As long as I could remember, New Year’s Eve was all about Ricky Nelson. His music and movies ruled the night. I knew all his lines in the Here Come the Nelsons movie before I was six. I used to try to make Mom smile by choreographing dance numbers to his greatest hits as we watched the clock tick closer to midnight.

I plugged Mom’s iPod into the sound system and put her Ricky Nelson playlist on shuffle. I bumped the volume up two thirds of the way and mounted the stairs to the cowbell opening beats of “Hello Mary Lou” in hopes of getting out of earshot before the singing began.

“Great choice, Mary Lou!” Dad hollered.

“Not funny!” I yelled back.

CORRODED: The First Page

Leave it to me to spend New Year’s Eve—the day before my fifteenth birthday—pulling weeds. I was helping my mom with her landscaping business in a yard just a block away from home. At least my mind could wander, and roam it did. Josh Copperfield, my crush at school, made repeat performances. His crooked grin and blue eyes kept me company as I zoned out with my iPod while weeding between the Japanese yews.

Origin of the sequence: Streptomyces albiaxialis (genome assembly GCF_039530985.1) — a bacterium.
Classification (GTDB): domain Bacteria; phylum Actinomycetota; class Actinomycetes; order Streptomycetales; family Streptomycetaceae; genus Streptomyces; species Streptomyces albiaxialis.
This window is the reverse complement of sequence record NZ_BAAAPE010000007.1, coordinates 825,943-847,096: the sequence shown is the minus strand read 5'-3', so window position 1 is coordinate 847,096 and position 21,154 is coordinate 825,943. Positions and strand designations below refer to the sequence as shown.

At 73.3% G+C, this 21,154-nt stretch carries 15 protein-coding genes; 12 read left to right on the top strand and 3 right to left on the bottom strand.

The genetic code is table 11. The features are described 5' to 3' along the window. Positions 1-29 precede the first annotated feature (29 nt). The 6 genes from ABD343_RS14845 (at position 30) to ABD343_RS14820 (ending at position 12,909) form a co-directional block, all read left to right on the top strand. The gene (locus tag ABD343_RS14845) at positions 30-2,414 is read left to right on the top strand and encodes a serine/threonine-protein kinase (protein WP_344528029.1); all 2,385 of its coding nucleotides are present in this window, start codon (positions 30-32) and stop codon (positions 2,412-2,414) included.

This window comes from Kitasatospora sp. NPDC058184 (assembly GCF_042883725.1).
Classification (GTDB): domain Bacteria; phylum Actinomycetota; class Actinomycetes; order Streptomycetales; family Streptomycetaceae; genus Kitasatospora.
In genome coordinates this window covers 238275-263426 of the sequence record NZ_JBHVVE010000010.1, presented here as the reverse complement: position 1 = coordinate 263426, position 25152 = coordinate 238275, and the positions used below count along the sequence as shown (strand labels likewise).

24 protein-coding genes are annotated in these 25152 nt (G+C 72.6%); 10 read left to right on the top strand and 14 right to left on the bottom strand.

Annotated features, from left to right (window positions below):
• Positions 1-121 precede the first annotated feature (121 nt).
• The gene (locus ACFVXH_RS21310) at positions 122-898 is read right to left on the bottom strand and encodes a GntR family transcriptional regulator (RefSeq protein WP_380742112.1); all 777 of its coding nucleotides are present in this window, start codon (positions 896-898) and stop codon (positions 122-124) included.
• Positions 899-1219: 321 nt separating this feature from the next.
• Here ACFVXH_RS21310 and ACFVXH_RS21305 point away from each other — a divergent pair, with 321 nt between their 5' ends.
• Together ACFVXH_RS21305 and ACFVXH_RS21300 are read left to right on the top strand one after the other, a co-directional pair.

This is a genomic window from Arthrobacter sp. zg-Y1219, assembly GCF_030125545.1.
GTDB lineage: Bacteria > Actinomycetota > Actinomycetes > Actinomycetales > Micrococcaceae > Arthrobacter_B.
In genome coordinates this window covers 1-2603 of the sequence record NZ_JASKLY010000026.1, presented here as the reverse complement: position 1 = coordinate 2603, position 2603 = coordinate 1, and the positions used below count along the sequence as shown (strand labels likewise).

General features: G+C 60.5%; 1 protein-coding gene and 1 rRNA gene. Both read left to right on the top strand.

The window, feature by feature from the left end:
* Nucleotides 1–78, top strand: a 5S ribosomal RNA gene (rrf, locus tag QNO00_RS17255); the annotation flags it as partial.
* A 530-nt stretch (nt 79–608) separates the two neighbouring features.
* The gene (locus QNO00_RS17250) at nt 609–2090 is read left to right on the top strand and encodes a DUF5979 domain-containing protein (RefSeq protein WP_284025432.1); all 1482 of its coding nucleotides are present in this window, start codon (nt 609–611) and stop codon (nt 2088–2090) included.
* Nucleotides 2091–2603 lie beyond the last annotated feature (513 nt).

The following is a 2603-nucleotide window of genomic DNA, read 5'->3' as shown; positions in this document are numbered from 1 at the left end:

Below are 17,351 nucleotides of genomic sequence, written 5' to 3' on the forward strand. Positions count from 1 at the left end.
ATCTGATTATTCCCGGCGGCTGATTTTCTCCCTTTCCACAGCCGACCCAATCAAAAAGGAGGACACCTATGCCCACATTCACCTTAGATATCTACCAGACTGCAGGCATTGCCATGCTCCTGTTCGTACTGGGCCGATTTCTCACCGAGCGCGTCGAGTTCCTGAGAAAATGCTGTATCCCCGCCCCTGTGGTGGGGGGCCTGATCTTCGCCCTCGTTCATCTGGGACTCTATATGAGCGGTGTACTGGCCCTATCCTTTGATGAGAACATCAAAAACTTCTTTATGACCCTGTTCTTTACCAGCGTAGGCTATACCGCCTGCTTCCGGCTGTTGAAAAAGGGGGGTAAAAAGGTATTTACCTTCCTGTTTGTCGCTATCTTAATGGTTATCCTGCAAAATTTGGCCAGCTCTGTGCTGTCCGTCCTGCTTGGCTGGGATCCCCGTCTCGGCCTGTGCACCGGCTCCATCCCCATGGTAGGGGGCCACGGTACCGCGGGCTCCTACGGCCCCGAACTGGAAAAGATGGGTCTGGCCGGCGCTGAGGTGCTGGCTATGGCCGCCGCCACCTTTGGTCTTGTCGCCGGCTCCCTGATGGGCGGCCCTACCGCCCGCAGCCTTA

After winning a battle with the final dandelion, I removed my muddied gloves and stood to check my reflection in the kitchen window. Beyond my dirt-streaked forehead was the outline of a person standing inside the Thomases’ house. I jumped back, stumbled over the rake and landed in a pile of maple leaves.

The kitchen door opened. It was difficult to tell if the guy was naturally pale or if the color had drained from his face—it was a shocking contrast against his wavy brown hair. My heart tightened and the winter air was clammy in my lungs.

“You aren’t hurt, are you?” His brown eyes held concern.

“I’m fine.” I removed my earbuds, letting them dangle over my shoulders, and brushed the leaves off my butt.

“I was worried you might have sprained an ankle or something.” As he spoke, he looked up at the striped awning over the stoop.

“No, you just startled me. I didn’t think anyone was home.” I remembered the smudge of dirt on my forehead and wiped the long sleeve of my shirt across it. There I was, in front of the cutest guy I’d seen during the two weeks of winter break, and I looked like an uncultured slob.